The Young Ones (BBC, 1982-84) was an anarchic sitcom about four students in a North London house - Rick (Rik Mayall), a faux anarchist and self-styled People's Poet, Vyvyan (Adrian Edmondson), a punk medical student with an appetite for destruction; Neil (Nigel Planer), a permanently depressed, lentil-loving hippy, and Mike (Christopher Ryan), a dapper ladies' man (or so he would have his housemates believe).
The Young Ones was unlike any other previous sitcom. Instead of sticking to familiar story structures and neat resolutions, The Young Ones took an almost surrealist approach to sitcom, with the story frequently departing on random tangents to completely unrelated characters and jokes. In this respect the influence of sketch shows such as Monty Python's Flying Circus (BBC, 1969-74) and Spike Milligan's Q (BBC, 1969-80) can clearly be seen.
Just as Monty Python incorporated animated sequences, The Young Ones featured puppets, including the house's resident rats, and Vyvyan's pet hamster. As well as sketches and stand-up comedy, most episodes also featured a musical number performed by then-current bands like Madness and Dexy's Midnight Runners. It often seemed more like a bizarre variety show than a sitcom.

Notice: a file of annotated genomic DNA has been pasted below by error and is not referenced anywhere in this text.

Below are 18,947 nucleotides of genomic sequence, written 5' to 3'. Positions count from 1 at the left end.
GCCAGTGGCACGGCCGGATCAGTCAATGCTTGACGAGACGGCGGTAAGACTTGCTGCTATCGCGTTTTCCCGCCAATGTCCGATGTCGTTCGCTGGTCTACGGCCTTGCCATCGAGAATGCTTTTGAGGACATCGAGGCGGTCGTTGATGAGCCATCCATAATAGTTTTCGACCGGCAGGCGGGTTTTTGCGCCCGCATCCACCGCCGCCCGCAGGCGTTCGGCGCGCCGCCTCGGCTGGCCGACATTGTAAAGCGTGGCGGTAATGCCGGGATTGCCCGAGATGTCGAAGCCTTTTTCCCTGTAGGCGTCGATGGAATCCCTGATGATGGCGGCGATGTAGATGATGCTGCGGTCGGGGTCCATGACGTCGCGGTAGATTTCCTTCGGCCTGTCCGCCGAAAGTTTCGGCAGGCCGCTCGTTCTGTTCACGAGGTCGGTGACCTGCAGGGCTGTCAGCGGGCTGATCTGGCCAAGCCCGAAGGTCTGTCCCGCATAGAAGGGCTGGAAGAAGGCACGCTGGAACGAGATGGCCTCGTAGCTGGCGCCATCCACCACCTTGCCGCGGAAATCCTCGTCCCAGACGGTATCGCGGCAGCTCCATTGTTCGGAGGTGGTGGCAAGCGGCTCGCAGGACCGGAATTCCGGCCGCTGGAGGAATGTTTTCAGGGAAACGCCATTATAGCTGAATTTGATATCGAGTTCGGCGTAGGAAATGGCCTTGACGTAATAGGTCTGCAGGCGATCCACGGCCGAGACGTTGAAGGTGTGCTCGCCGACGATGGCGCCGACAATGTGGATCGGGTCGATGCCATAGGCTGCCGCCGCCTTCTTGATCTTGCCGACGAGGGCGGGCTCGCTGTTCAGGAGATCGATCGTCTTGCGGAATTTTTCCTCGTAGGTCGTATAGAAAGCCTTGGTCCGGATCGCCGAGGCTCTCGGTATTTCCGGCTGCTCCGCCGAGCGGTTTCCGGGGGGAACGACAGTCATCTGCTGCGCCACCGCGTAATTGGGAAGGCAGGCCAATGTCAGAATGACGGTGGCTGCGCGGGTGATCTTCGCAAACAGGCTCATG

The Young Ones was a huge success and made bona-fide television stars out of its cast. Mayall, Edmondson and Planer all went on to star in The Comic Strip Presents (Channel 4, 1982-88, BBC, 1990-93) and Filthy Rich and Catflap (BBC, 1987), while Mayall and Edmondson starred together in Bottom (BBC, 1991-95).
The show also featured the debuts or early appearances of a whole galaxy of future British comedy talent, including co-writer Ben Elton, Keith Allen, Chris Barrie, Dawn French, Stephen Fry, Hale & Pace, Hugh Laurie, Paul Merton, Tony Robinson, Jennifer Saunders and Emma Thompson, while Alexei Sayle played multiple roles including the sinister Eastern European landlord Jerzy Balowski and his extended family. One key name was missing from the cast, though - Comic Strip founder Peter Richardson was originally cast as Mike, but he preferred to work on his own projects.
Just twelve episodes of The Young Ones were made, broadcast in two series in 1982 and 1984, though it has remained one of Britain's best-loved sitcoms, still recalled with affection despite the fact that much of it has noticeably dated, with jokes about Margaret Thatcher's government, police brutality (in the wake of the 1981 Brixton riots), video nasties and the Bomb.